|SignWriting List Forum|
Cecelia Smith |
Date: Sun Jan 10, 1999 10:00 pm
Subject: Re: actors
Bill.. I'll do more than break your heart for reminding me of that tune! Haha
However, to get to the meat of your message... if you use freeze frame
analysis of the signs in your list, used in free flowing discourse, rather
than in an isolated production of each sign, you will see that the "B" hand
shape really isn't. For example, in the sign BAKE, the thumb is not tucked
against the palm, but is really about an inch or so above it... more like
holding a pan than making a B for bake. Also, the words "be" and "breakfast"
are borrowings from signed english, rather than ASL. ASL doesn't use the
copula "be" and BREAKFAST in ASL is a contraction of EAT-MORNING. Now.. that
doesn't mean that the "B" handshape hasn't been used (looking at blue and
beer.. not to mention bitch and bastard) However, that is a case of English
influeincing the language. And really... do they mean B? When someone signs
Beer.. yeah, I guess you could say it does, becuz I know Beer vs Wine by that
initial letter... but if the difference between beer and wine, in sign was a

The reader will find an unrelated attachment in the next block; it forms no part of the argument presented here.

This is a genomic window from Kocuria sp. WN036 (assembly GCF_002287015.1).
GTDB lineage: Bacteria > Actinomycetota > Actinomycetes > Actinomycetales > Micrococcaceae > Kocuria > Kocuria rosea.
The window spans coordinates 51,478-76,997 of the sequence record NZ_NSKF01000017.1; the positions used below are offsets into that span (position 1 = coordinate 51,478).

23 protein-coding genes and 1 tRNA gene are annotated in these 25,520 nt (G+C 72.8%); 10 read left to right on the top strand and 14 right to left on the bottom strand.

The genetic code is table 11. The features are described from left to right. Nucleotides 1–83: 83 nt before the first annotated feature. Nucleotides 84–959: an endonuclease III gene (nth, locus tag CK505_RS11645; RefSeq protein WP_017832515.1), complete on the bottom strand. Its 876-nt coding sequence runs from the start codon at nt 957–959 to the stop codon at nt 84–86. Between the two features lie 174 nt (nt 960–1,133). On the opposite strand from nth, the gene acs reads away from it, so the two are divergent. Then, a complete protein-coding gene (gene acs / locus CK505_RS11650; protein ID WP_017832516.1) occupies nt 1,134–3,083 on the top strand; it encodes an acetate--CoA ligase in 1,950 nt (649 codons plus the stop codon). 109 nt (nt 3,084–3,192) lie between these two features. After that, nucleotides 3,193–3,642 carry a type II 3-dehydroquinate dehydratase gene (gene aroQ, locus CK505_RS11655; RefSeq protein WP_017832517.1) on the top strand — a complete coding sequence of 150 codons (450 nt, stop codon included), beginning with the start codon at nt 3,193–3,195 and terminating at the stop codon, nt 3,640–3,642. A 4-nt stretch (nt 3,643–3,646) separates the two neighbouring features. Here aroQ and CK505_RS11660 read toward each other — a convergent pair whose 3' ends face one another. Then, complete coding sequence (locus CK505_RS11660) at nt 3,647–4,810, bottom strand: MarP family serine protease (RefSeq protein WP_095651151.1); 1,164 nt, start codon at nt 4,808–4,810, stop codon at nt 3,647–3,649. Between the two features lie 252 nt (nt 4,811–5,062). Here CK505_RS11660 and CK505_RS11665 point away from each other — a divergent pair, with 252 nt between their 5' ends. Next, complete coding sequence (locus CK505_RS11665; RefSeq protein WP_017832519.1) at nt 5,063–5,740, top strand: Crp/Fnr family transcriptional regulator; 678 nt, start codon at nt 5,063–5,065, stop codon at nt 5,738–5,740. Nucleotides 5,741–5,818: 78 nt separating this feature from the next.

closed hand vs an open hand... we would still know the difference even without
the assignment of an alphabetic neumonic device. So.. while it is a "B"
shape, is it really a "B"? And is it just coincidence that the English words
also start with a B or is that a case of borrowing from English into ASL.
(luckily that doesn't happen as often as it could...think of how confusing it
would be to understand ASL if all signs had to incorporate the initial letter
of a corresponding English word! YIKES!
Student of Linguistics
In a message dated 1/10/99 12:04:55 PM Eastern Standard Time,
> I do know that the "B" hand is used in "beer",
> "brown", "blue", "bitch", "breakfast", "bachelor", "bake", "bastard",
> "be", "bet". In these cases, it's obvious that the "B" hand denotes the
> beginning letter. For ASL, anyway.